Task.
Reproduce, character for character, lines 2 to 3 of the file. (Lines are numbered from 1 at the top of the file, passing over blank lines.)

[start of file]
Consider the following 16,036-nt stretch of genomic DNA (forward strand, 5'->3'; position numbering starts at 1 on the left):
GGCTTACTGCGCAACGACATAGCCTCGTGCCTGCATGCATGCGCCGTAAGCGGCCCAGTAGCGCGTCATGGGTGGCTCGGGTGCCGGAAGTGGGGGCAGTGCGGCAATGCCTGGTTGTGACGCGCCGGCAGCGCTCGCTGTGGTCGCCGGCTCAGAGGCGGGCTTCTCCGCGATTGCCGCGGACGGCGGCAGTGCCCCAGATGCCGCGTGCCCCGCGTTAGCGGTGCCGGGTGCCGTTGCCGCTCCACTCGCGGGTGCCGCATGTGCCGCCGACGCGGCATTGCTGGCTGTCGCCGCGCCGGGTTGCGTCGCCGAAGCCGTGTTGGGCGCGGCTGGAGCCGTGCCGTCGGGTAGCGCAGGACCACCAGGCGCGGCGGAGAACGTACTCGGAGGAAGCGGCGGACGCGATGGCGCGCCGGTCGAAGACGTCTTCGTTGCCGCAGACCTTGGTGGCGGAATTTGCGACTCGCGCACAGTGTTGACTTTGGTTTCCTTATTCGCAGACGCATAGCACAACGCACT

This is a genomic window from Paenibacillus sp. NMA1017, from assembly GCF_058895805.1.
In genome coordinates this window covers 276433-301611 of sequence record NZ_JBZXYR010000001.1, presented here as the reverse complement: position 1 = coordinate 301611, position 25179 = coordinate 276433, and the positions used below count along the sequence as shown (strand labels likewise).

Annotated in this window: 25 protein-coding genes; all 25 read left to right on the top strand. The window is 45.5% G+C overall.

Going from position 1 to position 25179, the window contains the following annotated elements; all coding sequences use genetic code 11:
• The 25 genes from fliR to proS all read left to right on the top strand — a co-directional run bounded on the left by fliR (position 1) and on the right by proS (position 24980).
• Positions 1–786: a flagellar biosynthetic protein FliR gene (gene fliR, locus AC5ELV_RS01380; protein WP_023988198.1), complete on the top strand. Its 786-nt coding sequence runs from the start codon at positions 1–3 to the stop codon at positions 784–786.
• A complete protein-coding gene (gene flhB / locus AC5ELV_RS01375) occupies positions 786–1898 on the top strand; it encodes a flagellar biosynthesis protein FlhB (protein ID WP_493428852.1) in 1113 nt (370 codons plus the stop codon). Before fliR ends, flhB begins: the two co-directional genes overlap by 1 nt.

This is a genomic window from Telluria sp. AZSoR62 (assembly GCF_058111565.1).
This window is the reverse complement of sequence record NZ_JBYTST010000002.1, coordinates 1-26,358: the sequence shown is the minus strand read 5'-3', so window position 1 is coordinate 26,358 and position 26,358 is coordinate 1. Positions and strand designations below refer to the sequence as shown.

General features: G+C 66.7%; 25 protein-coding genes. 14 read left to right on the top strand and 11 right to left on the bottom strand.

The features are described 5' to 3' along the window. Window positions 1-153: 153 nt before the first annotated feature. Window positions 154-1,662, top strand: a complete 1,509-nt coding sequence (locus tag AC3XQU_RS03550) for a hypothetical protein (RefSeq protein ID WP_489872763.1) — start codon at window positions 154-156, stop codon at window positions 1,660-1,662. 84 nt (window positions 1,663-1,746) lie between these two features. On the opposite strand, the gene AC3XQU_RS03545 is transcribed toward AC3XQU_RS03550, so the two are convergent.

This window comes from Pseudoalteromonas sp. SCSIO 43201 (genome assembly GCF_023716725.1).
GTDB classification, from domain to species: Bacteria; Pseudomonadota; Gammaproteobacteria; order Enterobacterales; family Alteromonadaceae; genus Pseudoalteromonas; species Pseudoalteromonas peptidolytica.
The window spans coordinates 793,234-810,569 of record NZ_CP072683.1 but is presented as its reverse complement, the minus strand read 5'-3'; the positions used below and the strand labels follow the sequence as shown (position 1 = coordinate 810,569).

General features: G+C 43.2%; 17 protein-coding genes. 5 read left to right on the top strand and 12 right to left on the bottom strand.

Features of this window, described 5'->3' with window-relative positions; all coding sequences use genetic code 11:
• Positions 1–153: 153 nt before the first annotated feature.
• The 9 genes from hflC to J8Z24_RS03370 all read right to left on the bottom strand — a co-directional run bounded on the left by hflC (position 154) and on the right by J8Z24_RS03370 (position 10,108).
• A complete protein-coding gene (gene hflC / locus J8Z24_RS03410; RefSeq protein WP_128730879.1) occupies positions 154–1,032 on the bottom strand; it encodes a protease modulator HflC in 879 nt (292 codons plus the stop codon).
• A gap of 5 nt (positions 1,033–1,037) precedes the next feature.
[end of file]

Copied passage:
GGCTTACTGCGCAACGACATAGCCTCGTGCCTGCATGCATGCGCCGTAAGCGGCCCAGTAGCGCGTCATGGGTGGCTCGGGTGCCGGAAGTGGGGGCAGTGCGGCAATGCCTGGTTGTGACGCGCCGGCAGCGCTCGCTGTGGTCGCCGGCTCAGAGGCGGGCTTCTCCGCGATTGCCGCGGACGGCGGCAGTGCCCCAGATGCCGCGTGCCCCGCGTTAGCGGTGCCGGGTGCCGTTGCCGCTCCACTCGCGGGTGCCGCATGTGCCGCCGACGCGGCATTGCTGGCTGTCGCCGCGCCGGGTTGCGTCGCCGAAGCCGTGTTGGGCGCGGCTGGAGCCGTGCCGTCGGGTAGCGCAGGACCACCAGGCGCGGCGGAGAACGTACTCGGAGGAAGCGGCGGACGCGATGGCGCGCCGGTCGAAGACGTCTTCGTTGCCGCAGACCTTGGTGGCGGAATTTGCGACTCGCGCACAGTGTTGACTTTGGTTTCCTTATTCGCAGACGCATAGCACAACGCACT

This is a genomic window from Paenibacillus sp. NMA1017, from assembly GCF_058895805.1.